If you follow anything or anyone in the self-help / self-improvement space, you’ve heard about gratitude and how it can change your life. I’m always a little reluctant to join in on anything that everyone seems to be doing (I didn’t start reading Harry Potter until 2003, folks) so I hadn’t done it or even tried it. But in my post-baby life, I really felt out of sorts and what I normally did to take care of myself, both mentally and physically, was not working. I decided to give it a try.

Let’s begin by looking at who recommends having a daily practice.

Oprah Winfrey is a huge advocate of the power of gratitude. She is a huge believer that good feelings multiple, just the same way that bad feelings do. Even if you feel like you have nothing to be grateful for, Oprah reminds you that you’re breathing, aren’t you? You might even be able to stand up in the morning on your own two feet and walk. Not everyone can do that. Oprah describes her daily practice as beginning each of her days from a spiritual place, often by reading something spiritual. See her describe the power of gratitude.

railroad tracks and skyMarie Forleo, another love of mine, also advocates gratitude with a twist. She states “When it comes to gratitude, the dividends are in the details.” Ooo, love it, right? What she means is that by go into detail about what you’re grateful for, you end up increasing the positive emotions associated with gratitude. Marie is a huge advocate of gratitude journaling, and you can read more about her practice here. 

While many people advocate for the power of gratitude through their own experience, what does the science say?

Dr. Robert Emmons, UC Davis professor and author of Thanks!: How Practicing Gratitude Can Make You Happier, discovered that after only 3 weeks, gratitude journalists found themselves about 25% happier than they were AND they had more energy and better sleep. Pretty awesome results! Being happier, having more energy, and sleeping better is the life plan trifecta. Who doesn’t want that?

And this isn’t the only research that shows the positive effects of gratitude. One 2003 study cited by NY Times contributor Arthur C. Brooks discovered that after only 10 weeks, gratitude practitioners found themselves more satisfied with their lives then the control group.

For me, I decided to start a daily gratitude practice because women I know who are achieving the kind of success I would like to have all have one and are quite open to sharing theirs. Sure, Oprah practices gratitude, but she seems about a million steps away from me. Business women who are 5 to 10 steps ahead of me are easier to identify with, and I can clearly see that practicing gratitude helps them by making them stronger, more balanced women.

Although there are many gratitude routes you can try, I decided to go with journal writing. I didn’t buy a fancy gratitude journal; I just grabbed a notebook and started writing. I do this every single morning after my yoga flow and morning exercise. My standard sequence starts with my husband and my son, moves to my pets, then my home, and lastly my job that allows me to care for all of the above.

I always write that I am grateful and include several sentences as to why (a Marie Forleo natural if you will). Sometimes, I include very specific gratitude, like for my sisters, my parents, or my friends. And every so often, I express my gratitude for something going on in the world, like my gratitude for the United States having two women running for president or for the gift of life after a week of terror attacks across the world.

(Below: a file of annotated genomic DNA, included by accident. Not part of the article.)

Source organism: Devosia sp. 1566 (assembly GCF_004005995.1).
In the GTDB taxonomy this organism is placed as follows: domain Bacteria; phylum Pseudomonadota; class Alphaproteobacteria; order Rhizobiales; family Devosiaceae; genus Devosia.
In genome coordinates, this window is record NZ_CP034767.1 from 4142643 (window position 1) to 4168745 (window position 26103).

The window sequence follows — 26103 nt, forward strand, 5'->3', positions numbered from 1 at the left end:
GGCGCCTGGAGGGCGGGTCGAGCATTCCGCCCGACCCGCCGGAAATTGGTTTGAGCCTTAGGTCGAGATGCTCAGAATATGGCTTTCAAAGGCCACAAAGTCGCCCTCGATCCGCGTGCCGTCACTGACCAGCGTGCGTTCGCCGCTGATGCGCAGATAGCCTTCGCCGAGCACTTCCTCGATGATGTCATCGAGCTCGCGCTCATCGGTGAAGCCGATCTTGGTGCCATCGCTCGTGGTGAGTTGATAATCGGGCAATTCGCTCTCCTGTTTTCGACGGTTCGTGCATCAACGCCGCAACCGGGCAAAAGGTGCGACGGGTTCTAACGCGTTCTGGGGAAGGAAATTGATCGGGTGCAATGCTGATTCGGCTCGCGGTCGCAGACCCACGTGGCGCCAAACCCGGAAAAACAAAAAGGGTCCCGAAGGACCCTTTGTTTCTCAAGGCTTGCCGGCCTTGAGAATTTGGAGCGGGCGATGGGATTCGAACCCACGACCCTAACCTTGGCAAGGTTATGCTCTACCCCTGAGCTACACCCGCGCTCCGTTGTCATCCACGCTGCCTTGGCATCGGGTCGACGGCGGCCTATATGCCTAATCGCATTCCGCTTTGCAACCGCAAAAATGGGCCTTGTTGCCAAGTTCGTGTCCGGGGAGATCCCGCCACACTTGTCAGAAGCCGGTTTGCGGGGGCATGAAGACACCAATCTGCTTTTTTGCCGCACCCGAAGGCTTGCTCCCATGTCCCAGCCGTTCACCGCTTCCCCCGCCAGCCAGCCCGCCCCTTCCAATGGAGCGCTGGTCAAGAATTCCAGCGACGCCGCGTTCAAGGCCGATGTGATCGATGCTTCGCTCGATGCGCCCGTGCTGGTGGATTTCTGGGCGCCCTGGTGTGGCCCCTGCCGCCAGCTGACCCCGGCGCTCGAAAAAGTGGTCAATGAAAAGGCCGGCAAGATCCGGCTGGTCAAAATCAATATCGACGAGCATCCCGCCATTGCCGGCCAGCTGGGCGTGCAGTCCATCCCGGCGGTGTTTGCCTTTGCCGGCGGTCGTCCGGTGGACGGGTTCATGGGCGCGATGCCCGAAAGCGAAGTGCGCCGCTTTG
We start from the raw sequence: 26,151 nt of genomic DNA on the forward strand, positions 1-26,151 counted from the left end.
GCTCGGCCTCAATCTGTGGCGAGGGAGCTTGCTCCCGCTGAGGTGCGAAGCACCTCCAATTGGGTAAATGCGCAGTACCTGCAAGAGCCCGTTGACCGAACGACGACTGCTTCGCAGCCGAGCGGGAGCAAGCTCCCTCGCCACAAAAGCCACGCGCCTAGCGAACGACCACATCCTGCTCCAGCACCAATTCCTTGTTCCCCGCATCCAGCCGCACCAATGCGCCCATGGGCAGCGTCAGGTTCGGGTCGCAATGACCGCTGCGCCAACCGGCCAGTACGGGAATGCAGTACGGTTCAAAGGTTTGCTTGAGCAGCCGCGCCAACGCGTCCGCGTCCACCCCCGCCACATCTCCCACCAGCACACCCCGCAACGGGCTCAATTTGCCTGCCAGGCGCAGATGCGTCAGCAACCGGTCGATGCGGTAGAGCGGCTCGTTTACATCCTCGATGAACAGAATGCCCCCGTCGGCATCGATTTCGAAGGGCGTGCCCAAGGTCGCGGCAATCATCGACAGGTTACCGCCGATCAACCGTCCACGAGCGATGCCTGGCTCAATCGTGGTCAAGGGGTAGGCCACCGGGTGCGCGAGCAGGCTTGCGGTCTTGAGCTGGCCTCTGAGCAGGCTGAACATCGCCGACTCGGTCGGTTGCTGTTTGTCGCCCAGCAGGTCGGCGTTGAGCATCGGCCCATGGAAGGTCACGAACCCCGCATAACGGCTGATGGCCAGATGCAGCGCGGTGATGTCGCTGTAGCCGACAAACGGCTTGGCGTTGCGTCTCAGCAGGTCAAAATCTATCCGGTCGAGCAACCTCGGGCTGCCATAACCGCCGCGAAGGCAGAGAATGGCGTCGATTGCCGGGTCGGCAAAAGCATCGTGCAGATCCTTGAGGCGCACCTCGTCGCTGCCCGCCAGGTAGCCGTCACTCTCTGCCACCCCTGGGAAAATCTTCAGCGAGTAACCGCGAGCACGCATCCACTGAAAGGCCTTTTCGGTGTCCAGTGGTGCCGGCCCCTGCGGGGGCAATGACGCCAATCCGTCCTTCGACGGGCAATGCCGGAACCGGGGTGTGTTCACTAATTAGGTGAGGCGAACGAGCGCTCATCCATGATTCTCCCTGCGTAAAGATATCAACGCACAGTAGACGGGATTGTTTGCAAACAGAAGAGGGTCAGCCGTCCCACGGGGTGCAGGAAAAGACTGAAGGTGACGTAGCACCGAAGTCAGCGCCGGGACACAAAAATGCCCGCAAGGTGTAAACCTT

Amazingly enough, I have found this practice to make me much more appreciative of what I have and much more positive overall. I have more patience with my son, and I respect the sacrifices my husband makes for our family. This is much better than being an egocentric b word, and perhaps I have been known to be one of those…

The second approach I have taken to gratitude is using the app Grid Diary. I wanted to try some sort of app for gratitude, and I wasn’t sure which approach was going to work for me. In the end, I write in my gratitude notebook every morning and my Grid Diary every night. I get a notification at 9 pm that it’s Grid Diary time! It’s always excited for our time together! There are 8 questions in the grid, and you have the option to switch them out. I loved the standard questions so I use those. They are:

-What did I get done today?

-Did I exercise today?

-What did I do for my family today?

-Did I care for my friends today?

-How much money did I spend today?

-What am I grateful for?

-What are three good things about today?

-How can I make tomorrow better?

You can also track the day’s weather and how you felt about the day. You can add a few pictures if you like, but you have to upgrade to the paid version to have the ability to add more pictures. I sometimes add a picture of my son at the park, or a beautiful sunset I had the privilege of seeing. I find that it’s imperative that I take the time at night to write in my Grid Diary or I won’t remember everything by the next morning. Such is the memory of a new Mama.

Now, like all of these new practices I am trying out, do I really do this every single morning? No, I don’t. Some mornings, I fail. But I immediately feel the effects of that failure. I stress. I get grumpy. I get anxious. I am unnecessarily difficult. It’s better for me to be 5 minutes late to work and practice gratitude than to be a lesser version of me.

Do you have a gratitude practice? What do you do and how is it working for you?

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